Determine the square footage of the area to be cooled - use the following.

    • For rectangular (or square) rooms - multiply the length of the area by the width.
    • For a triangular space, multiply the length of the area by the width, and divide by 2.

    For odd shape rooms, break down the room into basic shapes, and apply the same math as above.

    Use the chart below can help you to determine the correct cooling capacity for your room. Cooling capacity is measured in British Thermal Units (BTU’s) per hour.

    Area To Be Cooled (square feet)

    Capacity Needed (BTUs per hour)

    100 up to 150


    150 up to 250


    250 up to 300


    300 up to 350


    350 up to 400


    400 up to 450


    450 up to 550


    550 up to 700


    700 up to 1,000


    1,000 up to 1,200


    1,200 up to 1,400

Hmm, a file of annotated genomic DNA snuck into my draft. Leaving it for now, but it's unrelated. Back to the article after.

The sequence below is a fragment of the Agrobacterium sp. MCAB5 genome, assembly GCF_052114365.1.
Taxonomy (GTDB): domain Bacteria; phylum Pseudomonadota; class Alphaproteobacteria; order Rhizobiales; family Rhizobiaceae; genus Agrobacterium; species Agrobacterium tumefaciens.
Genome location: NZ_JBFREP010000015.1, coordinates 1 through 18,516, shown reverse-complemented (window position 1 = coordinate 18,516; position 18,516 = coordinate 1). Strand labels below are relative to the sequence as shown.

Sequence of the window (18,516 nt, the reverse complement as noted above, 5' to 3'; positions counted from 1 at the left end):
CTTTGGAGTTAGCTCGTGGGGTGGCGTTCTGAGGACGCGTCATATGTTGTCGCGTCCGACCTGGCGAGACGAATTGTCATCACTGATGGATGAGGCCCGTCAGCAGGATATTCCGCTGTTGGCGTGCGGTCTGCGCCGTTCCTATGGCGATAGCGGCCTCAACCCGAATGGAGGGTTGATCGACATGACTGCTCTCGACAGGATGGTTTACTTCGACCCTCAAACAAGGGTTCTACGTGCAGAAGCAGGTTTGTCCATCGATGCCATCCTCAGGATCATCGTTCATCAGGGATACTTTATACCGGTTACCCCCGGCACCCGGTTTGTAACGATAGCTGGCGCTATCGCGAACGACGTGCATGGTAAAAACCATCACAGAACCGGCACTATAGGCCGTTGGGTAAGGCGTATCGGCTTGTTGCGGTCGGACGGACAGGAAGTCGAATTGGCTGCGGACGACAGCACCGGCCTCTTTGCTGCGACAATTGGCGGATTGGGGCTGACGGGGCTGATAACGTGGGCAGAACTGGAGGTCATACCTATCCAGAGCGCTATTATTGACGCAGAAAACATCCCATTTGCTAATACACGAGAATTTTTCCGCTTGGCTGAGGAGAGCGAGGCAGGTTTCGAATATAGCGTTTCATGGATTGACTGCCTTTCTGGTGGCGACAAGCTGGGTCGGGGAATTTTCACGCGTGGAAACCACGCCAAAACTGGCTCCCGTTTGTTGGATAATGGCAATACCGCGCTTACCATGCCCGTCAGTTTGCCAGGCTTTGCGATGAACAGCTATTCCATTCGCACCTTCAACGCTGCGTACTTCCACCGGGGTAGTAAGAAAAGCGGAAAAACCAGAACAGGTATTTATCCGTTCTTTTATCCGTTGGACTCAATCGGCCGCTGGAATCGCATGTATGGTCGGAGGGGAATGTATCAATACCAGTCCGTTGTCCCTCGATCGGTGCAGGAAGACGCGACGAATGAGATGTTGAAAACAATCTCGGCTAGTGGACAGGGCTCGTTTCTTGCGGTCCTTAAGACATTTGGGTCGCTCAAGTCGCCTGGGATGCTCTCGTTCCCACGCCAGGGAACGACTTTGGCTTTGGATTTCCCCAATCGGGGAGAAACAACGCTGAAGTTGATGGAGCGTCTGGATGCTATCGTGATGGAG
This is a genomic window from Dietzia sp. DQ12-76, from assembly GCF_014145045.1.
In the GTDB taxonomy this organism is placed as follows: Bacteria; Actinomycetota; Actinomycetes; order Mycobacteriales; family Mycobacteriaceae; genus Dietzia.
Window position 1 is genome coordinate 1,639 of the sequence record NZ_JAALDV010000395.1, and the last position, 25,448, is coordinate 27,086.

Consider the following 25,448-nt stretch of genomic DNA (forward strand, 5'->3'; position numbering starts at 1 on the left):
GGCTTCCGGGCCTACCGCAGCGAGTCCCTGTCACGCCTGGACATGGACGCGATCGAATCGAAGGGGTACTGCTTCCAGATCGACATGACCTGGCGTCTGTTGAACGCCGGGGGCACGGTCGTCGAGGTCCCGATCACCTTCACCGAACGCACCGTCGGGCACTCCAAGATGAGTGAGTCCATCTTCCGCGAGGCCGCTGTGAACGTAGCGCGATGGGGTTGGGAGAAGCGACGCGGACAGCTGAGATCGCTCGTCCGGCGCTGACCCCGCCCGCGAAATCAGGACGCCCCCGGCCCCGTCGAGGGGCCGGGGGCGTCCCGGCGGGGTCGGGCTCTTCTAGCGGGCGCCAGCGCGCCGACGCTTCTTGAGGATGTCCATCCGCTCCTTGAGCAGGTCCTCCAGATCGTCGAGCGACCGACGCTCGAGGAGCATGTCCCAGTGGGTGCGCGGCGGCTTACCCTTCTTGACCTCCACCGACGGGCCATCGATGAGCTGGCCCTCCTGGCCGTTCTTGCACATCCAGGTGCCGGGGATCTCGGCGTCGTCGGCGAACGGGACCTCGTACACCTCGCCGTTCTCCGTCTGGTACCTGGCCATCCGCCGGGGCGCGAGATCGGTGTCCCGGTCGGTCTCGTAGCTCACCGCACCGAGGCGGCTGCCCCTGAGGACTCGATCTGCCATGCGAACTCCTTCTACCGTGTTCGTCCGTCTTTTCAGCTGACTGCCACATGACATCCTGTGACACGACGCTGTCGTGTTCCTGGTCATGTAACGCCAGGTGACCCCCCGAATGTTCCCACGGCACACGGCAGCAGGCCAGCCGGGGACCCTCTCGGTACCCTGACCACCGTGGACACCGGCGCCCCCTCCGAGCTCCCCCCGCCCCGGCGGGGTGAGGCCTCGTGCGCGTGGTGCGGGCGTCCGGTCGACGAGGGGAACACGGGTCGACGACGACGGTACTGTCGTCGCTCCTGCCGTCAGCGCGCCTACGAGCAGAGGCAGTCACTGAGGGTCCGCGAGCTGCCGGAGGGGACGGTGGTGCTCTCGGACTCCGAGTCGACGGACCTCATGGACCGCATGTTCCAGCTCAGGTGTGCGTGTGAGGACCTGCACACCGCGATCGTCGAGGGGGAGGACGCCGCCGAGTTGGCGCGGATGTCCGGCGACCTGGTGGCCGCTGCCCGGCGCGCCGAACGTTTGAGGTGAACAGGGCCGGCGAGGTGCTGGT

1,400 up to 1,500


    1,500 up to 2,000


    2,000 up to 2,500


    Make any adjustments for the following circumstances:

    • If the room is heavily shaded, reduce capacity by 10 percent.
    • If the room is very sunny, increase capacity by 10 percent.
    • If more than two people regularly occupy the room, add 600 BTUs for each additional person.
    • If the unit is used in a kitchen, increase capacity by 4,000 BTUs.
    • Consider where you install the unit. If you are mounting an air conditioner near the corner of a room, look for a unit that can send the airflow in the right direction.